The third element is the balance between the hormone insulin and growth hormone. People with the highest levels of the growth hormone somatotrophin (STH) live the longest.
Insulin, produced in the pancreas, is secreted to regulate the rate at which the body utilizes carbohydrates. When we consume carbohydrates (sugars and starches), insulin is released to lower the level of sugar (glucose) in the blood. Insulin also promotes the use of glucose as an energy source for the body, promotes the storage of fat and encourages the conversion of proteins to fat for storage.
Produced in the pituitary gland, STH increases the rate of protein synthesis, affects the metabolism of sodium, potassium and calcium and influences the metabolism of carbohydrates. The purpose of STH is to convert the body's available energy into bone, muscle and tissue growth.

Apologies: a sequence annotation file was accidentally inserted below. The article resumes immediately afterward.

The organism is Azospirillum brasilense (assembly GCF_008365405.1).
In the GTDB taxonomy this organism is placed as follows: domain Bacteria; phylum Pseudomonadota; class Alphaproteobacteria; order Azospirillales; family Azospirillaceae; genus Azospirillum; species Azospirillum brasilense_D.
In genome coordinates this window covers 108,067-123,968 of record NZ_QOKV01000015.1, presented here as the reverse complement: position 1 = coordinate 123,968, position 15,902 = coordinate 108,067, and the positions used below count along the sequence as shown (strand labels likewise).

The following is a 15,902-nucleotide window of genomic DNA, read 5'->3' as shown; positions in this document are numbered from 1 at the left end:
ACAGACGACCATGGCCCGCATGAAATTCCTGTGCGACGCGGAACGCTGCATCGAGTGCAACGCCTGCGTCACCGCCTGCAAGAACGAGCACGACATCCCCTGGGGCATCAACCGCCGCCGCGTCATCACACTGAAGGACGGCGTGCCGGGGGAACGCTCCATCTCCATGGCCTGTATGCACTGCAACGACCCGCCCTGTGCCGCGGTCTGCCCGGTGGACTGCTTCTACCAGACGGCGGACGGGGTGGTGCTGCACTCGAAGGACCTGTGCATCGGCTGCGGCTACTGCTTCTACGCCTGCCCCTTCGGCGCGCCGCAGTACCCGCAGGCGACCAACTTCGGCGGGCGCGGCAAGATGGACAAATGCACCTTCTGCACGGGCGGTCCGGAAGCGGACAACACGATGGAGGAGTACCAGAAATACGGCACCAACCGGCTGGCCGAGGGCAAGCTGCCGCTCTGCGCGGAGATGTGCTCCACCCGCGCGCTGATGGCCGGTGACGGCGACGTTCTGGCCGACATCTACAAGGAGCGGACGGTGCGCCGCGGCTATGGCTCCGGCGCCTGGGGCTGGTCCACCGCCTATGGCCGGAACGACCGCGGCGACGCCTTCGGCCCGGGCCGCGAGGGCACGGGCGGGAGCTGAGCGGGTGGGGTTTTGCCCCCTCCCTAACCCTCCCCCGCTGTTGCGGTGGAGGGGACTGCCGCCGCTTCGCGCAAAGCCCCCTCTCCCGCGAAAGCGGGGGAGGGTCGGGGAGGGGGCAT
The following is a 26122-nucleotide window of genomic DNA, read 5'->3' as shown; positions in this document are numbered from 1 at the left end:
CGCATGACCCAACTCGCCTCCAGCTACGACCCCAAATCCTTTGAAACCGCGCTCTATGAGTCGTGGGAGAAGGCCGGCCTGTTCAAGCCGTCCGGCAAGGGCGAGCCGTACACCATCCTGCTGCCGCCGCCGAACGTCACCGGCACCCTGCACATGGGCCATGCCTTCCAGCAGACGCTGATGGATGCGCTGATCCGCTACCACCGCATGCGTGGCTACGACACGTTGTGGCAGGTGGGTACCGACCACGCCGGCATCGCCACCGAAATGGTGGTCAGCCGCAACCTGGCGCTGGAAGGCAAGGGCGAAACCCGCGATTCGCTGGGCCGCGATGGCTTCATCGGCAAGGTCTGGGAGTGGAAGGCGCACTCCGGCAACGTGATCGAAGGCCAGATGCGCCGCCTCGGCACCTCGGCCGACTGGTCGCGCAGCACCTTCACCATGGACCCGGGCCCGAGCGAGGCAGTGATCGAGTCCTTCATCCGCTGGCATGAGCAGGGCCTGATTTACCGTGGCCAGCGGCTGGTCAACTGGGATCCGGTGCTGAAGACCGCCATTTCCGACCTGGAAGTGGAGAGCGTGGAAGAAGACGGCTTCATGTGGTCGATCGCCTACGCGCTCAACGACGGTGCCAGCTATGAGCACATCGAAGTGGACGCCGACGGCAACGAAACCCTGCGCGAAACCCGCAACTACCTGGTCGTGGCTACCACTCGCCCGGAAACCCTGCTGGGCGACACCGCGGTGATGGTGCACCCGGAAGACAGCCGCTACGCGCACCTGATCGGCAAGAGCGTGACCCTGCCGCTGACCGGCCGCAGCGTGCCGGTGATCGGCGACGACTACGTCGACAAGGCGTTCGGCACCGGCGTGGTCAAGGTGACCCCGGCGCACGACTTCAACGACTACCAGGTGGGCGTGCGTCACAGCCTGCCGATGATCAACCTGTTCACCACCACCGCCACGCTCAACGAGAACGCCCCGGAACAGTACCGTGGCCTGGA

When we are young, our bodies have a low ratio of insulin to STH so we are healthier, leaner, full of energy-and growing. The insulin encourages the body to store carbohydrates as fat while STH stimulates the burning of that fat.
Due to age and inactivity, stored carbohydrates accumulate in the form of fat. Because we are now full-grown, the hypothalamus tells the pituitary gland to release less and less STH. This causes the pancreas to produce more insulin in order to maintain proper blood sugar levels. The visible result of this hormonal imbalance is weight gain. The chronic symptoms of this imbalance is hypoglycemia. If not corrected, diabetes is the end result.
There are no surgeries that can be performed nor drugs that can be taken to maintain optimal levels of both insulin and STH.